The WEP is a flash fiction challenge open to all writers, and we work hard to come up with a schedule of contests that offer just that, an opportunity for participants to try something new.
When most of us start out, we choose a genre and concentrate our efforts in that arena. My first choice was mystery. I thought mysteries would be my main calling, but then I found the need to branch out and found writing contests the solution.
Each writing challenge is an opportunity, not only for expression but it's a chance to learn and open yourself to other possibilities. You'll not only stretch your imagination but you'll meet a new network of people. Writers helping other writers is the key to success and, yes, even that necessary evil of marketing becomes easier as you introduce yourself to new readers via a new genre.
Have you tested the waters - tried a new genre?
Did you submit to the IWSG Anthlogoy?
Or do you limit yourself, convinced you can only 'write what you know'?
Jump in and open yourself to creativity.
You will never, ever regret it!
To help you consider a different genre
here's a list of the tips or essentials for writing
Science Fiction, Romance, Horror or Scary,
Mysteries and Fantasy.
1. Science fiction is often based on scientific principles and technology.
2. Science fiction may make predictions about life in the future.
3. Science fiction often deals with aliens or with life on other worlds.
4. Science fiction can comment on important issues in society.
1. A hero and a heroine to fall in love
2. A problem that creates conflict and tension between them and threatens to keep them apart
3. A developing love that is so special it comes about only once in a lifetime
4. A resolution in which the problem is solved and the couple is united.
(last month's Parallels post by Crystal Collier)
1. The setting: your word choices and imagery should depict an ambiance that sets our nerves on end.
2. A protagonist you like: a likable character builds the tension.
3. Foreshadowing: give hints, snippets that tell us something sinister is coming
4. Building tension: up the stakes with things that really matter (like people's lives).
5. Surprise: that twist that changes the entire story.
1. Characters that are engaging entertaining, and possibly, seem as though they could be the villain.
2. An Intriguing Plot: a ‘hook’ that gains the reader’s interest and pulls them along with the story.
3. Clues and red herrings to keep the reader guessing.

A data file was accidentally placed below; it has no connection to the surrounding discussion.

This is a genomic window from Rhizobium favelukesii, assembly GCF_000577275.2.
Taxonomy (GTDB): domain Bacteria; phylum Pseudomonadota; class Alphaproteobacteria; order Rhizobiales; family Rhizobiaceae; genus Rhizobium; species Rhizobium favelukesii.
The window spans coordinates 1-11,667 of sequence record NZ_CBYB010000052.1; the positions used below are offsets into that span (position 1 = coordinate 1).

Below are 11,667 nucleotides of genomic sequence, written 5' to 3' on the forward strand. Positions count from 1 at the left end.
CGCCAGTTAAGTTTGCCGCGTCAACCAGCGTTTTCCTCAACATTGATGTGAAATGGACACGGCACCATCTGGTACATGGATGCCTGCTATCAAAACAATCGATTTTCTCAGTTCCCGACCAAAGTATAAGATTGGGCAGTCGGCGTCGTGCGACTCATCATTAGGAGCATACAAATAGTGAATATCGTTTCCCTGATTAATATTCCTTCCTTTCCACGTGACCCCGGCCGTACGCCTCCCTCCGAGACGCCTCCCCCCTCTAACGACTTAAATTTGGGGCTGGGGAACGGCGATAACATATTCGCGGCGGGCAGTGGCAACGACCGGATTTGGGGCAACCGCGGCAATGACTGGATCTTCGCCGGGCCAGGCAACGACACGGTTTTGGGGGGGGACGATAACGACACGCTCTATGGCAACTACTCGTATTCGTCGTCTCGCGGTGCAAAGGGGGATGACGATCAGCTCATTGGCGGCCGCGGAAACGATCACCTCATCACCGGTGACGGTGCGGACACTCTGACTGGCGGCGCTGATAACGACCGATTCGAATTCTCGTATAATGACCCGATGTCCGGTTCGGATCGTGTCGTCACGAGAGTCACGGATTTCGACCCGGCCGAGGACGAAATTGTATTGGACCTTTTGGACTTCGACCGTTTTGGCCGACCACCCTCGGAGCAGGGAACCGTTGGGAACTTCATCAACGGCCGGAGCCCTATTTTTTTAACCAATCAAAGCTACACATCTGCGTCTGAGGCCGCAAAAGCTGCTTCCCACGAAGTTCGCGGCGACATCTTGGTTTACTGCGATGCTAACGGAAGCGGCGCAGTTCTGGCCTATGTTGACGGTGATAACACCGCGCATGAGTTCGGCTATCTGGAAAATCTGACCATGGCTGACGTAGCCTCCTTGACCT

3. Clues and red herrings to keep the reader guessing.
4. Action and adventure to keep the story moving.
5. A healthy dose of suspense that allows the reader to connect more with the characters.
1. Plot: almost always a natural serial sequence i.e. a hero’s journey of separation, quest, and reconciliation/salvation.
3. Setting: often medieval or magical, but can be urban or modern and often emblematic and symbolic rather than literal.
4. Characters: wizards, witches, elves, fairies, gnomes, dwarves, goblins, trolls, sprites, angels, and devils, etc. or humans with their traits.
If one of these is your genre - what characteristic do you feel is most important to make it work?
Tell us your genre, and if you haven't yet attempted a new one - if and when you do, what would it be?
For more information on each subject, just click the title.
In my story for Parallels, Ever-Ton,
global warming was a real thing.
global warming was a real thing.
IT IS a real thing.
Wednesday, October 26, 2016
I was recently asked a funny question: do you write scary stuff?
Well, I don't think so, but some people do. A reader recently told me that she had to put my debut novel (MOONLESS) down because of a scene 5 chapters in. I had to take another look. Maybe I do write tense, if not terrifying things.
An extreme scare=an extreme relief.
The same is true with my Maiden of Time series. There are creatures one might call a cross between a dementor, vampire, and werewolf. Just perfect for Halloween. They're coming out to play in the final book, TIMELESS, releasing November 1. (Shameless plug there.)
So what is it that makes a story "scary?" And how do we implement the scare?
1. The setting:
The word choices and imagery depict an ambiance that sets our nerves on end. One scene in Moonless takes place in a 17th century cellar at midnight. A "dead girl" is found hanging from the rafters on chains. (She's not really dead, but that's another discussion for another day.) The setting builds on the shadows, the lack of light, the chill in the air, the flicker of a nearly-dead candle, the dead silence, and the bleeding red skirts of the hanging girl. Did you get all those details there? Full sensory experience based on what we perceive as terrifying--and that's the scene that robbed me of a reader. *sigh*